at times shatteringly brilliant, at others confusing, obscure, and disappointing.
i liked Blade Runner 2049 for the most part but it seemed there was a pervasive misogyny to the whole thing that was very poorly justified. i could be misreading it but several scenes featuring violence against women were extremely difficult for me to watch and one of them left me hyperventilating and feeling nauseous. it seemed like all the women existed either to die to prove how evil their murderers are or to advance the plot for the white male protagonists while being perfectly self-effacing. the resistance leader might be an exception though.
of course my trans headcanon machine kicked into full gear with the whole “everyone secretly wishes they were a girl” thing among the revolutionaries even though it seemed completely unintentional. oh and also “that’s not a name, it’s a serial number” is painfully close to the connection i have with my birthname, which for me at this point is a label for a legal abstraction that doesn’t exist as a body and persists in this role solely because the state demands a consistent means of control. it might as well be a serial number.
it is almost unquestionably the most beautiful movie i’ve ever seen, and the philosophy is still interesting for the most part, but i can’t help but wonder whether the questions about what makes an identity, what makes you real, what does it mean to be authentic, can you convince yourself you’re real when society tells you you aren’t, what is a soul, etc, could’ve been better handled by a trans person or someone else for whom these questions aren’t allowed to be airy meditations on existentialism but questions for which wrong answers can and do get you killed.
this isn’t to say the director and writers have no understanding of or right to speak on these issues, just that at times it felt a little distant and a little impersonal and a little hypothetical and i fear it risks becoming another depoliticized cult adventure flick with a cool plot twist because of this. it can be so hard for people in dominant positions of power to understand that it often has to be blatant and carefully spelled out. (i’m mostly looking at men when i say this, particularly men in SF/F fandom) the film is dealing with questions faced by large groups of real people on a daily basis, yet what we have in the replicants of “2049” seems to be white, cis people but with trans people’s problems.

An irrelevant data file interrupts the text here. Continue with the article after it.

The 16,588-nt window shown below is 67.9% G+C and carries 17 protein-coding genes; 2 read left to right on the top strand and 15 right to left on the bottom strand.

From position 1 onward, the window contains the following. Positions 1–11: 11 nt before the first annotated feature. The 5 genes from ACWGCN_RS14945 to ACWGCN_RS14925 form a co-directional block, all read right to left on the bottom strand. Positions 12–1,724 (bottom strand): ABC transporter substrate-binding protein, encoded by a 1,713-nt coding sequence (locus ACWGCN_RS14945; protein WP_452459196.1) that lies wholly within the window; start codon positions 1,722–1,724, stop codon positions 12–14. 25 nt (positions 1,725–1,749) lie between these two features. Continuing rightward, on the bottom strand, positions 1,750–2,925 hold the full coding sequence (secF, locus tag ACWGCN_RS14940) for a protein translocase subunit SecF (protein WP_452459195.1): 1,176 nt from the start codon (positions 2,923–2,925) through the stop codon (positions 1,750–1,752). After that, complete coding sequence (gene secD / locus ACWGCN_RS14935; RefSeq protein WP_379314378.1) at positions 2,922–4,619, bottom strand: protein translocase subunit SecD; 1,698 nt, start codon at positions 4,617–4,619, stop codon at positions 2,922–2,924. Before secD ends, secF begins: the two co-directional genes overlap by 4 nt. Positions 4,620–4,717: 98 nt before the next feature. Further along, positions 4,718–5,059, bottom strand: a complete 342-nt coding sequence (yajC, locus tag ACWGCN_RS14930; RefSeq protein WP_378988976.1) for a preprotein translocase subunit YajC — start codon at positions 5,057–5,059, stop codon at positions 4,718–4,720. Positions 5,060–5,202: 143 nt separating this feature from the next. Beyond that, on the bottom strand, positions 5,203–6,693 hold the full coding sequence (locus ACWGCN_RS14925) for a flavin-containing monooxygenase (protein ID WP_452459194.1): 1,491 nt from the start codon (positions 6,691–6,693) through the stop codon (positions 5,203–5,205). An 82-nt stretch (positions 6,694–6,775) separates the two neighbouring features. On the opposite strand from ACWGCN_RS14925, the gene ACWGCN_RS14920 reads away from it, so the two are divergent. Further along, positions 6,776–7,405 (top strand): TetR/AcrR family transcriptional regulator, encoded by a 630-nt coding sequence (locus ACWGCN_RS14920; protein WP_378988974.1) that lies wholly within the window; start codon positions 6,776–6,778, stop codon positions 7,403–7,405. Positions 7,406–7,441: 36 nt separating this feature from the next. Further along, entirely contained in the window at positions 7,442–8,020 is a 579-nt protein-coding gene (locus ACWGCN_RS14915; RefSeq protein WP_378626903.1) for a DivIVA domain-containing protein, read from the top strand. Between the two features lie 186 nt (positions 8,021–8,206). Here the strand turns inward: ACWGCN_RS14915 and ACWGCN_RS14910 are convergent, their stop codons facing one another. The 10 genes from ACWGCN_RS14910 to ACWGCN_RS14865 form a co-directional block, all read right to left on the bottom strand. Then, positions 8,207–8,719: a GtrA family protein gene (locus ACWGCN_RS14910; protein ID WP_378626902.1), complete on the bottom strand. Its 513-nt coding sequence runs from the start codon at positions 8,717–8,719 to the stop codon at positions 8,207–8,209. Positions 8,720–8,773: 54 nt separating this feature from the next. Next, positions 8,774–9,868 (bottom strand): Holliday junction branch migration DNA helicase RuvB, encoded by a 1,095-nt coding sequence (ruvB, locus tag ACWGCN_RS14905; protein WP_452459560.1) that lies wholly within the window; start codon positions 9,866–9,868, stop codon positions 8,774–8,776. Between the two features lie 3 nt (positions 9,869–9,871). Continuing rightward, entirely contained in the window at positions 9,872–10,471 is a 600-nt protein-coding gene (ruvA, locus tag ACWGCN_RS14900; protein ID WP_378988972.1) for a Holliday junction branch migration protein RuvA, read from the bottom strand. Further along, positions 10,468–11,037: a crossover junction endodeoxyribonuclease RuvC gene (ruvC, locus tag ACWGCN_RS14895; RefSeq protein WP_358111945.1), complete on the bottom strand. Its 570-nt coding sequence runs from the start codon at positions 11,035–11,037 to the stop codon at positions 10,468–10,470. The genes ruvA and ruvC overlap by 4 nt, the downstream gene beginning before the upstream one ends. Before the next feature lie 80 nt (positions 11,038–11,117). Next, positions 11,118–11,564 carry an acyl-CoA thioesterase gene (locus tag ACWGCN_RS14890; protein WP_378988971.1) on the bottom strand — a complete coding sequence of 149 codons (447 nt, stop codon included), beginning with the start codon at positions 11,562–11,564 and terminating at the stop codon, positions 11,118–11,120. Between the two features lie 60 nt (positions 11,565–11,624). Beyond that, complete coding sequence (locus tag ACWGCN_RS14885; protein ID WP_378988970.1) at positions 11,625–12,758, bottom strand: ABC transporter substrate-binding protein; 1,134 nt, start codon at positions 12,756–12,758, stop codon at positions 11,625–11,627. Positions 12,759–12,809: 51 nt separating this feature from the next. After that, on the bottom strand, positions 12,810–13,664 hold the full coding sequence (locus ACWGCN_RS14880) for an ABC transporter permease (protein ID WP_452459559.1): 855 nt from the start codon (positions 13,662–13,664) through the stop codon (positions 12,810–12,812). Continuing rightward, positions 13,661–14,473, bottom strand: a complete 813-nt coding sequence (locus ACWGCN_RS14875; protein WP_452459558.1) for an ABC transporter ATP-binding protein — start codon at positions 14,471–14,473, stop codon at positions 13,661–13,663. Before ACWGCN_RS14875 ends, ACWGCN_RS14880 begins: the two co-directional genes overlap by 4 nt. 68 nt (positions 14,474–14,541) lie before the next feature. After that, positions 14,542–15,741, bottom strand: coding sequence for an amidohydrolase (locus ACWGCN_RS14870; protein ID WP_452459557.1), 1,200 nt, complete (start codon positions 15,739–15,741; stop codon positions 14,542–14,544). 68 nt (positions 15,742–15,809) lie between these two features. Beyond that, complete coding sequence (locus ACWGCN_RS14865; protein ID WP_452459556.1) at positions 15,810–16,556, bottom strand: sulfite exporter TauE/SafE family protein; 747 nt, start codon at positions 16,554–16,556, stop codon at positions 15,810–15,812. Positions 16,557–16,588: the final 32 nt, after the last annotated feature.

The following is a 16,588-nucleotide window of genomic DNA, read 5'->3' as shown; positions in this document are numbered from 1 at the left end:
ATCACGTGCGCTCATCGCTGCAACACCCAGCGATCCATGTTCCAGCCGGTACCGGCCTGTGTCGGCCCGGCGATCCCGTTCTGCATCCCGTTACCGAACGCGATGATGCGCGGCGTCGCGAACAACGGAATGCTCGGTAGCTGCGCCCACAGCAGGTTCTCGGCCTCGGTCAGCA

one can imagine a voight-kampff test for transness, (probably administered by TERFs to unusually tall women at feminist gatherings) and i wonder whether the movie might have had more to say about our current cultural-political atmosphere if it were more direct about the consequences of treating some people as less authentically human because they lack intrinsic characteristics. for blade runner the essential characteristic is a soul, which apparently derives from a womb. however this definition (and perhaps the entire concept) is shown to be total bullshit when Joe (don’t you dare deadname him goddamn it) starts acting like a fucking human being merely because he thinks he has a soul.
whether or not i’m “really trans” in a transcendent (no pun), platonic, essential sense is not something i agonize over much these days, and i often question whether it is a useful question to ask in the first place. i had a problem, and i eventually solved it in part by believing i was trans and acting on that belief, and it’s working out pretty well. identity is at least as much what you do as what you “are.” how many cis people do you know who defy gender stereotypes? how many non-replicants do you know that despite their obvious humanity don’t fucking act like human beings? (hint: we call these people “normal” and “republicans” respectively) if acting like a goddamn human being is proof enough that you are, should we care if you’re a replicant? if changing your name and clothing and pumping those hormones is going to make your life livable, should we really care whether or not you have a specific gender identity in your DNA? i don’t think so, and i think Joe would agree.